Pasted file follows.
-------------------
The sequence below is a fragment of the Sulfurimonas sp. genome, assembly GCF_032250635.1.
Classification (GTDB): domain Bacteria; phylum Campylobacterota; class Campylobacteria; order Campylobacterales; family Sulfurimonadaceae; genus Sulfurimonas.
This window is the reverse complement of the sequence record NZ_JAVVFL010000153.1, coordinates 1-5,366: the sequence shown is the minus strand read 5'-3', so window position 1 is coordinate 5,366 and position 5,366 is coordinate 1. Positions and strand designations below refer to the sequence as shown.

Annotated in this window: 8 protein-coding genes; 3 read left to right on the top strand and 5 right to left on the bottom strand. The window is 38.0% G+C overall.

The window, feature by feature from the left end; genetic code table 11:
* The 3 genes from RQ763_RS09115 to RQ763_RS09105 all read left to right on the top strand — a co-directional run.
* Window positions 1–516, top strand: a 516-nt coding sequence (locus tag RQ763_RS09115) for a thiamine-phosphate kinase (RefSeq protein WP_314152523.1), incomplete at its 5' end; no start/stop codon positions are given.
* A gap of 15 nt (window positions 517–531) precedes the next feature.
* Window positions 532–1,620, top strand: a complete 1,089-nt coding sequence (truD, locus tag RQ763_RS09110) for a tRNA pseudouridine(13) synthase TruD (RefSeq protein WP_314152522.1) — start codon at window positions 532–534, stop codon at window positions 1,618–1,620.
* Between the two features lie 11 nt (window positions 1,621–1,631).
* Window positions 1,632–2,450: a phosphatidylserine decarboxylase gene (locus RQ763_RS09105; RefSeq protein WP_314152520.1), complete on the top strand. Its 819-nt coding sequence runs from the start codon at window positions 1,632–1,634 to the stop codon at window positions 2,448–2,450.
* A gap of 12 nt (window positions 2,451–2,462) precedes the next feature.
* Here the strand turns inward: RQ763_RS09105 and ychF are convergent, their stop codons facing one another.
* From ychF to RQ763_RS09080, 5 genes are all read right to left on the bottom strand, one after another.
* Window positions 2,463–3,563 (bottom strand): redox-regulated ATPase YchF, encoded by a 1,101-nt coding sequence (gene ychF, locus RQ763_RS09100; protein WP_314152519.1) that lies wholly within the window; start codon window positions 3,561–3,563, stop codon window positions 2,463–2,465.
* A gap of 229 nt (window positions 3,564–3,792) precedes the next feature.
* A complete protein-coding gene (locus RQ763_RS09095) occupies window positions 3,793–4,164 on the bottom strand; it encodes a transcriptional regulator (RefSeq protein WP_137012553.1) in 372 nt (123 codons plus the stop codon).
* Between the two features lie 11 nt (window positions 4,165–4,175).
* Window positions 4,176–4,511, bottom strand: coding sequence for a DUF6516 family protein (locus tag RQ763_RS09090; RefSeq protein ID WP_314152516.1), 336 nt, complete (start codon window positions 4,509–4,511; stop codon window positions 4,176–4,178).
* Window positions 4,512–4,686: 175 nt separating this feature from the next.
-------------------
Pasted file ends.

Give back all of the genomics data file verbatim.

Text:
The sequence below is a fragment of the Sulfurimonas sp. genome, assembly GCF_032250635.1.
Classification (GTDB): domain Bacteria; phylum Campylobacterota; class Campylobacteria; order Campylobacterales; family Sulfurimonadaceae; genus Sulfurimonas.
This window is the reverse complement of the sequence record NZ_JAVVFL010000153.1, coordinates 1-5,366: the sequence shown is the minus strand read 5'-3', so window position 1 is coordinate 5,366 and position 5,366 is coordinate 1. Positions and strand designations below refer to the sequence as shown.

Annotated in this window: 8 protein-coding genes; 3 read left to right on the top strand and 5 right to left on the bottom strand. The window is 38.0% G+C overall.

The window, feature by feature from the left end; genetic code table 11:
* The 3 genes from RQ763_RS09115 to RQ763_RS09105 all read left to right on the top strand — a co-directional run.
* Window positions 1–516, top strand: a 516-nt coding sequence (locus tag RQ763_RS09115) for a thiamine-phosphate kinase (RefSeq protein WP_314152523.1), incomplete at its 5' end; no start/stop codon positions are given.
* A gap of 15 nt (window positions 517–531) precedes the next feature.
* Window positions 532–1,620, top strand: a complete 1,089-nt coding sequence (truD, locus tag RQ763_RS09110) for a tRNA pseudouridine(13) synthase TruD (RefSeq protein WP_314152522.1) — start codon at window positions 532–534, stop codon at window positions 1,618–1,620.
* Between the two features lie 11 nt (window positions 1,621–1,631).
* Window positions 1,632–2,450: a phosphatidylserine decarboxylase gene (locus RQ763_RS09105; RefSeq protein WP_314152520.1), complete on the top strand. Its 819-nt coding sequence runs from the start codon at window positions 1,632–1,634 to the stop codon at window positions 2,448–2,450.
* A gap of 12 nt (window positions 2,451–2,462) precedes the next feature.
* Here the strand turns inward: RQ763_RS09105 and ychF are convergent, their stop codons facing one another.
* From ychF to RQ763_RS09080, 5 genes are all read right to left on the bottom strand, one after another.
* Window positions 2,463–3,563 (bottom strand): redox-regulated ATPase YchF, encoded by a 1,101-nt coding sequence (gene ychF, locus RQ763_RS09100; protein WP_314152519.1) that lies wholly within the window; start codon window positions 3,561–3,563, stop codon window positions 2,463–2,465.
* A gap of 229 nt (window positions 3,564–3,792) precedes the next feature.
* A complete protein-coding gene (locus RQ763_RS09095) occupies window positions 3,793–4,164 on the bottom strand; it encodes a transcriptional regulator (RefSeq protein WP_137012553.1) in 372 nt (123 codons plus the stop codon).
* Between the two features lie 11 nt (window positions 4,165–4,175).
* Window positions 4,176–4,511, bottom strand: coding sequence for a DUF6516 family protein (locus tag RQ763_RS09090; RefSeq protein ID WP_314152516.1), 336 nt, complete (start codon window positions 4,509–4,511; stop codon window positions 4,176–4,178).
* Window positions 4,512–4,686: 175 nt separating this feature from the next.